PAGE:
I was recently loaned the Nokia Lumia 830 for a couple of weeks to review. It’s a decent mid-range phone, with Windows 8.1 installed. I did this review as a video, but if you prefer to read the review instead, scroll down…
The phone itself is quite good looking with a black bezel around the screen and a silver/metallic casing around the edge. It’s more of a square phone when compared to others on the market – I’m not sure I how I feel about it. It’s certainly distinctive, but I sort of feel like it would be nicer without seeing the silver coloured casing from the front of the phone. There are three buttons located on the right hand side of the phone – volume controls, power button and a button for taking photos. The buttons don’t protrude very much so they’re not prone to being accidentally pressed – I did find however that I would get the power and camera buttons mixed up – something that I’ll have to get used to.
At the top of the phone is the headphone socket and the micro USB port for charging. You don’t have to use that however as the phone comes with a built in NFC chip and wireless charging. There are gaps at the top and bottom of the phone for the antenna. These don’t really show up much compared to the colour of the casing and is far more subtle than the ugly gaps found on the iPhone 6.
The back of the case is available in 4 colours – Orange, Green, White and Black. The orange looks really nice in the promotional videos and under the lighting for the video above, but in real life, doesn’t look amazing. However, the back of the case is removable allowing you to replace it with one of a different colour.
The downside to having a removable back cover is that it makes the phone feel a bit cheap. The plastic creaks when you press down near the camera lens and it doesn’t really look very nice. Being able to add extra storage via a MicroSD card though, makes this slightly more bearable.
Inside the phone is a 2200mah battery which seems to last pretty well under our testing. There is also a microSD card slot which allows you to put in up to 128GB extra storage space. This phone comes with 16GB onboard storage.
The phone is fairly light, weighing in at 150g which isn’t too much heavier than my iPhone 5s which weighs 112. This is despite it being slightly thicker and having an extra inch of screen space. Holding it certainly feels comfortable.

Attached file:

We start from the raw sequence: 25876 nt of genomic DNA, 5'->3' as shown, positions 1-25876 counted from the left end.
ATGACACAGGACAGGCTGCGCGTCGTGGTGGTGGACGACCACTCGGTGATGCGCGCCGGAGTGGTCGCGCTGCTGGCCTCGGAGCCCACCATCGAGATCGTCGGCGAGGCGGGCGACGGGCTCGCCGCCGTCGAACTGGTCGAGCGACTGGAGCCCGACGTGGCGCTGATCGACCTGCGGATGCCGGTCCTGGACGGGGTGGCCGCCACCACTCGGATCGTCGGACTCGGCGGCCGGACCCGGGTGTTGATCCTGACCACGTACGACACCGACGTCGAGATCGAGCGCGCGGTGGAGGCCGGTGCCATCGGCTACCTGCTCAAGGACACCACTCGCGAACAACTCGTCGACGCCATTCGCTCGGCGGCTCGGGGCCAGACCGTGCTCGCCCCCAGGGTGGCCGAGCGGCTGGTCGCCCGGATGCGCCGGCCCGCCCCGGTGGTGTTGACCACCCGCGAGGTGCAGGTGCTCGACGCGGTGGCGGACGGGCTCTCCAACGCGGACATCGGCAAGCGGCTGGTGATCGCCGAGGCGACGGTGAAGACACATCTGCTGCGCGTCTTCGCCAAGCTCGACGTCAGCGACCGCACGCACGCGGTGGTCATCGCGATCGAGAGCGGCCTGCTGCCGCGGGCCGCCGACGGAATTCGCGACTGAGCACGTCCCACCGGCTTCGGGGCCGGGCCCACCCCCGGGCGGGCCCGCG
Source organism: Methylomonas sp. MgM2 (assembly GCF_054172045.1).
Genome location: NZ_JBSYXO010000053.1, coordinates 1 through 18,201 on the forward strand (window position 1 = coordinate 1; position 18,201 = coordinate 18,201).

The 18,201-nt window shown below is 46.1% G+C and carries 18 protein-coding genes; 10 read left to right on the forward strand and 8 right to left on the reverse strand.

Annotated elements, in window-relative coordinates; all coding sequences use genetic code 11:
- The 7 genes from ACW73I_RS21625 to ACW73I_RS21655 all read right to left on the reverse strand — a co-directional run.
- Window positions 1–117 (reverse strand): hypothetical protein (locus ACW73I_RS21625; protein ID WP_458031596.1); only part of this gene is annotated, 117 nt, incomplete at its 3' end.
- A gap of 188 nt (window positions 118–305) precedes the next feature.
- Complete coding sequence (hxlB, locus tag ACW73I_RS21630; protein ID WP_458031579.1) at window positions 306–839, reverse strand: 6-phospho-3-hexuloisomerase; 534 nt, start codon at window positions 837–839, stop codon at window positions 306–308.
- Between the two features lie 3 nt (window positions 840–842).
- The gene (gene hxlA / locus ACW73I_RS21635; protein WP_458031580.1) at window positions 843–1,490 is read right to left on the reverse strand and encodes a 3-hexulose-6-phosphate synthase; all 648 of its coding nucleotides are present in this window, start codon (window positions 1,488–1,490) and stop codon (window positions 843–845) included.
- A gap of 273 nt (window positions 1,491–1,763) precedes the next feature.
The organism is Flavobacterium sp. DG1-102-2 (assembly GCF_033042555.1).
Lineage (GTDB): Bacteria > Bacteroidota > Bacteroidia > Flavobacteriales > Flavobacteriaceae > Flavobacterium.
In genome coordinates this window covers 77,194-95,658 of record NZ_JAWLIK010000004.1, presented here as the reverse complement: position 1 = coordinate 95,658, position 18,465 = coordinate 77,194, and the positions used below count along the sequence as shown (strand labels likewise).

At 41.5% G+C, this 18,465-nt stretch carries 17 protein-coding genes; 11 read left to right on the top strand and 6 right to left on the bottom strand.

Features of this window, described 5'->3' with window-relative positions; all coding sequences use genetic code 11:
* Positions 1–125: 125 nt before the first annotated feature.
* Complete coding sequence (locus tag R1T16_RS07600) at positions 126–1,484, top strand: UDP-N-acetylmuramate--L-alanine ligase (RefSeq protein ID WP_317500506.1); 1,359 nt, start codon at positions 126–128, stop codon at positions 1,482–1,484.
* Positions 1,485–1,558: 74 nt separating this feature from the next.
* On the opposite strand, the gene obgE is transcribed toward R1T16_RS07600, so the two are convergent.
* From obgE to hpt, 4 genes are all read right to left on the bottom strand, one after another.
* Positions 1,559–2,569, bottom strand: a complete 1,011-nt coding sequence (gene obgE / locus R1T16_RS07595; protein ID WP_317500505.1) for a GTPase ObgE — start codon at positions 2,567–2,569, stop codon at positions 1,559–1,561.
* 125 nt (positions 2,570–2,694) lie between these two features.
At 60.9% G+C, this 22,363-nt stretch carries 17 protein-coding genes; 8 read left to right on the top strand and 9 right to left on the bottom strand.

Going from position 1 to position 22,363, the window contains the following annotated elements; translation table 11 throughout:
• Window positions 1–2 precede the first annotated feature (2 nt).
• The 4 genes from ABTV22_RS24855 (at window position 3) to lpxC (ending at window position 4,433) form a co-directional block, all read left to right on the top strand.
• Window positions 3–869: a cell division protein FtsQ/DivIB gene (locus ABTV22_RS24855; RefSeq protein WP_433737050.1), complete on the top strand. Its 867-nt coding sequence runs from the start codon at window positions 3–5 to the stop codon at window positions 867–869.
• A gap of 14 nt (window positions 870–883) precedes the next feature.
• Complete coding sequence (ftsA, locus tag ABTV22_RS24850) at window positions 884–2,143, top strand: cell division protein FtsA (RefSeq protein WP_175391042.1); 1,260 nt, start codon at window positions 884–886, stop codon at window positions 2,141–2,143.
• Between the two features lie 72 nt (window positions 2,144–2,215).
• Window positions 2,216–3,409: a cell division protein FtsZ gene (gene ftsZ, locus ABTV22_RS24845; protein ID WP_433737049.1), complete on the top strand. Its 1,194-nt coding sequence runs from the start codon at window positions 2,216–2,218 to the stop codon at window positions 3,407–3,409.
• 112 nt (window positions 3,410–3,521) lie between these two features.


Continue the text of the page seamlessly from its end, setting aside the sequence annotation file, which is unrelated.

The screen has a 5” IPS display at 720p HD resolution. As it’s not in full HD it only has a ppi of 296 which is pretty low compared to other phones such as the Nexus 5 which has 445ppi and the Lumia 930 which has 441ppi. When looking at the screen however, it still looks pretty good – in fact the only issues we saw with it were in small text such as those on the live tiles of the home screen. Some of the words look a little fuzzy around the edges – other than that though, it’s an impressive screen. The IPS display shows colours vividly and photos look great. It doesn’t have an OLED display like the Lumia 930 does though, so the blacks aren’t as dark as they could be. The viewing angles are also very good and finger prints show up a lot less than other phones we have used.
The phone does a decent job of handling graphics-intensive games, but as it’s a mid-range phone, don’t expect to be blown away. On some games, it does feel like it’s struggling on occasions so serious mobile gamers may want to look elsewhere.
The screen adjusts it’s brightness automatically although you can adjust it yourself. At it’s brightest setting it is very bright – certainly enough to give me some serious eye strain – but this will be useful on very bright sunny days.
The phone has a 10 megapixel camera with an aperture of f/2.2. This makes is very good for capturing close up detail and capturing images in lower light situations. It can also record video in 1080p HD up to 30 frames per second.
As you can see from this picture, it does a reasonable job of taking photos in low light conditions. There is some noticeable motion blur and grain however, but for a mid-range phone, it certainly does a respectable job.
Powering the phone is a 1200Mhz Quadcore processor and 1GB of RAM. This is definitely enough for a phone like this and for general use, it feels pretty quick. Only on a few occasions have we experienced any lag.
Now this phone comes with Windows 8.1 preinstalled which is actually a very nice operating system. Operating it seems very intuitive and even things like re-arranging and resizing live tiles is done with ease. More and more decent apps are being added to the Windows App store so it’s definitely getting more competitive with Android and iOS. We really like the Live Tiles on the home screen. It’s a nice compromise between the app icon focussed iOS operating system and the more widget friendly Android.
There are however some baffling design decisions in the operating system. For example, trying to change the settings of the phone is an absolute chore with the different settings displayed as one giant long list which doesn’t appear to be arranged in any sort of sensible order. It would also help if there were some icons to help people find what they’re looking for a bit quicker. Menus aside, it’s a nice operating system to use.
If you’re looking for a decent mid-range phone and want to give a windows phone a try, then you can’t go far wrong with the Lumia 830. The expandable storage options and thin design give it quite an advantage over not just it’s competitors, but other phones in the Lumia range.